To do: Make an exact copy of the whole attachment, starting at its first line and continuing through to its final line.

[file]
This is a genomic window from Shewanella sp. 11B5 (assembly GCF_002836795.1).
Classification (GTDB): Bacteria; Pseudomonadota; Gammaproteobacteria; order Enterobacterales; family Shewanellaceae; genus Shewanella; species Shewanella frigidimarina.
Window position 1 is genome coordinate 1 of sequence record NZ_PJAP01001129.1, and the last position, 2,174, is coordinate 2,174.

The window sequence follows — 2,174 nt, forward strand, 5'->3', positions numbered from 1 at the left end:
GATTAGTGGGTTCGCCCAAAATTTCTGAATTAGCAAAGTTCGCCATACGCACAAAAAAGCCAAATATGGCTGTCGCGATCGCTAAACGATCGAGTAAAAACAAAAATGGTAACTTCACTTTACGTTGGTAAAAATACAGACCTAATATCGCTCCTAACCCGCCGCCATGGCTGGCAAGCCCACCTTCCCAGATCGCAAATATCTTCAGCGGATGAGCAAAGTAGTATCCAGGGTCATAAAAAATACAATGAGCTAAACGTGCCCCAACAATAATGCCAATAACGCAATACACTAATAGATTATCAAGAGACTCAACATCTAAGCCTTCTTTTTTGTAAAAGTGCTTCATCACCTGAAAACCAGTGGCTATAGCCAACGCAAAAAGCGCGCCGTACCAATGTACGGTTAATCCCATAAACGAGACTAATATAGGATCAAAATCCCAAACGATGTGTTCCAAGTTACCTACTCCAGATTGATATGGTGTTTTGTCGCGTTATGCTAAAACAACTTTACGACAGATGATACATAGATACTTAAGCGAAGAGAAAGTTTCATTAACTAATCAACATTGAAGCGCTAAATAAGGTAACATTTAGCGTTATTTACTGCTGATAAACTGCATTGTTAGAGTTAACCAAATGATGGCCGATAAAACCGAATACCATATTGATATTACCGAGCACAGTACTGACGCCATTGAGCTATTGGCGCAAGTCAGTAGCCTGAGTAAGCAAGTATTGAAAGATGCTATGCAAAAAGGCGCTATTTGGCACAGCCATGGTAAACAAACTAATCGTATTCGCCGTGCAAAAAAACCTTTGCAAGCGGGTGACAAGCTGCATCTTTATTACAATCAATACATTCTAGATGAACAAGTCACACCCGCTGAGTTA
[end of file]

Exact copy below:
This is a genomic window from Shewanella sp. 11B5 (assembly GCF_002836795.1).
Classification (GTDB): Bacteria; Pseudomonadota; Gammaproteobacteria; order Enterobacterales; family Shewanellaceae; genus Shewanella; species Shewanella frigidimarina.
Window position 1 is genome coordinate 1 of sequence record NZ_PJAP01001129.1, and the last position, 2,174, is coordinate 2,174.

The window sequence follows — 2,174 nt, forward strand, 5'->3', positions numbered from 1 at the left end:
GATTAGTGGGTTCGCCCAAAATTTCTGAATTAGCAAAGTTCGCCATACGCACAAAAAAGCCAAATATGGCTGTCGCGATCGCTAAACGATCGAGTAAAAACAAAAATGGTAACTTCACTTTACGTTGGTAAAAATACAGACCTAATATCGCTCCTAACCCGCCGCCATGGCTGGCAAGCCCACCTTCCCAGATCGCAAATATCTTCAGCGGATGAGCAAAGTAGTATCCAGGGTCATAAAAAATACAATGAGCTAAACGTGCCCCAACAATAATGCCAATAACGCAATACACTAATAGATTATCAAGAGACTCAACATCTAAGCCTTCTTTTTTGTAAAAGTGCTTCATCACCTGAAAACCAGTGGCTATAGCCAACGCAAAAAGCGCGCCGTACCAATGTACGGTTAATCCCATAAACGAGACTAATATAGGATCAAAATCCCAAACGATGTGTTCCAAGTTACCTACTCCAGATTGATATGGTGTTTTGTCGCGTTATGCTAAAACAACTTTACGACAGATGATACATAGATACTTAAGCGAAGAGAAAGTTTCATTAACTAATCAACATTGAAGCGCTAAATAAGGTAACATTTAGCGTTATTTACTGCTGATAAACTGCATTGTTAGAGTTAACCAAATGATGGCCGATAAAACCGAATACCATATTGATATTACCGAGCACAGTACTGACGCCATTGAGCTATTGGCGCAAGTCAGTAGCCTGAGTAAGCAAGTATTGAAAGATGCTATGCAAAAAGGCGCTATTTGGCACAGCCATGGTAAACAAACTAATCGTATTCGCCGTGCAAAAAAACCTTTGCAAGCGGGTGACAAGCTGCATCTTTATTACAATCAATACATTCTAGATGAACAAGTCACACCCGCTGAGTTA